Doubling of atmosphereic CO2 will raise temps 3-4.5 C, perhaps more. The latest information suggests it'll be closer to the upper than the lower end of that range.
Just because many details are yet to be worked out, that doesn't mean we don't have a grasp of the basics.
How so?

Since: Jan 13

Location hidden

#31 Feb 18, 2013
PHD wrote:
<quoted text>How so?
Have you ever tried to actually read some of the explanations of the science?

http://www.newscientist.com/article/dn11462-c...

http://climate.nasa.gov/evidence/

http://bartonpaullevenson.com/Climatology.htm...

Give them a try.
PHD

Overton, TX

#32 Feb 18, 2013
HomoSapiensLaptopicus wrote:
<quoted text>
Have you ever tried to actually read some of the explanations of the science?
http://www.newscientist.com/article/dn11462-c...
http://climate.nasa.gov/evidence/
http://bartonpaullevenson.com/Climatology.htm...
Give them a try.
Well I could take that as an insult. Yes I have and some would be considered science and some scientific science fiction. Do you know the difference?

Since: Jan 13

Location hidden

#33 Feb 18, 2013
PHD wrote:
<quoted text>Well I could take that as an insult. Yes I have and some would be considered science and some scientific science fiction. Do you know the difference?
I certainly know the difference between science & science fiction, being a fan of both. The sites I posted have science. You call almost all this science "scientific science fiction," so AFAICT, you have your own idiosyncratic definition. So you tell me. What do you mean when you say "scientific science fiction"?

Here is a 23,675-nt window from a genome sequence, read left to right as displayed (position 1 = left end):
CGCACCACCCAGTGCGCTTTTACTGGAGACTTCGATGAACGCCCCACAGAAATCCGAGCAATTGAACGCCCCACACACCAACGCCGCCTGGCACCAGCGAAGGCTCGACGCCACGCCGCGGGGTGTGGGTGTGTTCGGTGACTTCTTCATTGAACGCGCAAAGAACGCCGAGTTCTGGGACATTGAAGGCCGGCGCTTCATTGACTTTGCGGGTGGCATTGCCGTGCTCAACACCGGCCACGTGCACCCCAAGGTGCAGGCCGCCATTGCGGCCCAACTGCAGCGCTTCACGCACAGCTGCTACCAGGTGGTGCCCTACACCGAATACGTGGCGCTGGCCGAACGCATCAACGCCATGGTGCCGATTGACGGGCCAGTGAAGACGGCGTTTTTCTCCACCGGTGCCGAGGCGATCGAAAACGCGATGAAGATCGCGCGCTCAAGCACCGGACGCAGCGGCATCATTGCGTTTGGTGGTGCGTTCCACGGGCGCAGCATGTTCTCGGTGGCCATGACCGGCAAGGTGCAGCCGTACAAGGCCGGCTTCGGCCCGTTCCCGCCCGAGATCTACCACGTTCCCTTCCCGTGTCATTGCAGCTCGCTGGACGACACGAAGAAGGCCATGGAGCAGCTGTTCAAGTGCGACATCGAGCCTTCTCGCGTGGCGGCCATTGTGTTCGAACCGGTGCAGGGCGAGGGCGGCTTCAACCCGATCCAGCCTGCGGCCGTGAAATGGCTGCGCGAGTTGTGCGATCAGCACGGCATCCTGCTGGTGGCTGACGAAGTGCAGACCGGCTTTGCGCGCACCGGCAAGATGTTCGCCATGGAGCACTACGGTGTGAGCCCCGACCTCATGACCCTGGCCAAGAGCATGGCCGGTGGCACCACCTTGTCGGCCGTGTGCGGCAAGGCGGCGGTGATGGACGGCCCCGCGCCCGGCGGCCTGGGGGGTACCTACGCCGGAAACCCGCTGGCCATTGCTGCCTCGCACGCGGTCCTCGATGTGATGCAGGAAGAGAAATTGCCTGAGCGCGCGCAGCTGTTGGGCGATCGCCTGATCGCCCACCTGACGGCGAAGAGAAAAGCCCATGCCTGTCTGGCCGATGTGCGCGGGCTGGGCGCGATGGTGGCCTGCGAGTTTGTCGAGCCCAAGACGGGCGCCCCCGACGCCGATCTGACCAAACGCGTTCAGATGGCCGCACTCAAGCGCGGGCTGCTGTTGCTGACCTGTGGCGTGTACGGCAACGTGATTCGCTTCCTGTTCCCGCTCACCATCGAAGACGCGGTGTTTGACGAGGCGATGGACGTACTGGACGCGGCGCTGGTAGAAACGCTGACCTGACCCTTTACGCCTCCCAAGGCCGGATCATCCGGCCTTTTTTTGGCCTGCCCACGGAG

PHD

Overton, TX

#34 Feb 19, 2013
HomoSapiensLaptopicus wrote:
<quoted text>
I certainly know the difference between science & science fiction, being a fan of both. The sites I posted have science. You call almost all this science "scientific science fiction," so AFAICT, you have your own idiosyncratic definition. So you tell me. What do you mean when you say "scientific science fiction"?
I have ant here we go again. Science is fact, Scientific Science Fiction will state in my opinion, prediction, could be, should be, forecast, model, approximate and so on. I have many unusual features Sorry I was born that way not one of the pretty people you might be AFAICT.

Since: Jan 13

Location hidden

#35 Feb 19, 2013
PHD wrote:
<quoted text>I have ant here we go again. Science is fact, Scientific Science Fiction will state in my opinion, prediction, could be, should be, forecast, model, approximate and so on. I have many unusual features Sorry I was born that way not one of the pretty people you might be AFAICT.
If you're going to say that science is only historical, can only apply to things that have already happened, then you're excluding one of the most powerful things about science: prediction. Science allows you to understand the world & make predictions about it, Neils Bohr & Yogi Berra notwithstanding (paraphrasing both: "predictions are difficult, especially when you're talking about the future").

AGW/CC theory doesn't allow precise predictions about the future, but it sure allows approximate predictions. They've been remarkably accurate & have improved with time.

That's not the same thing as science fiction.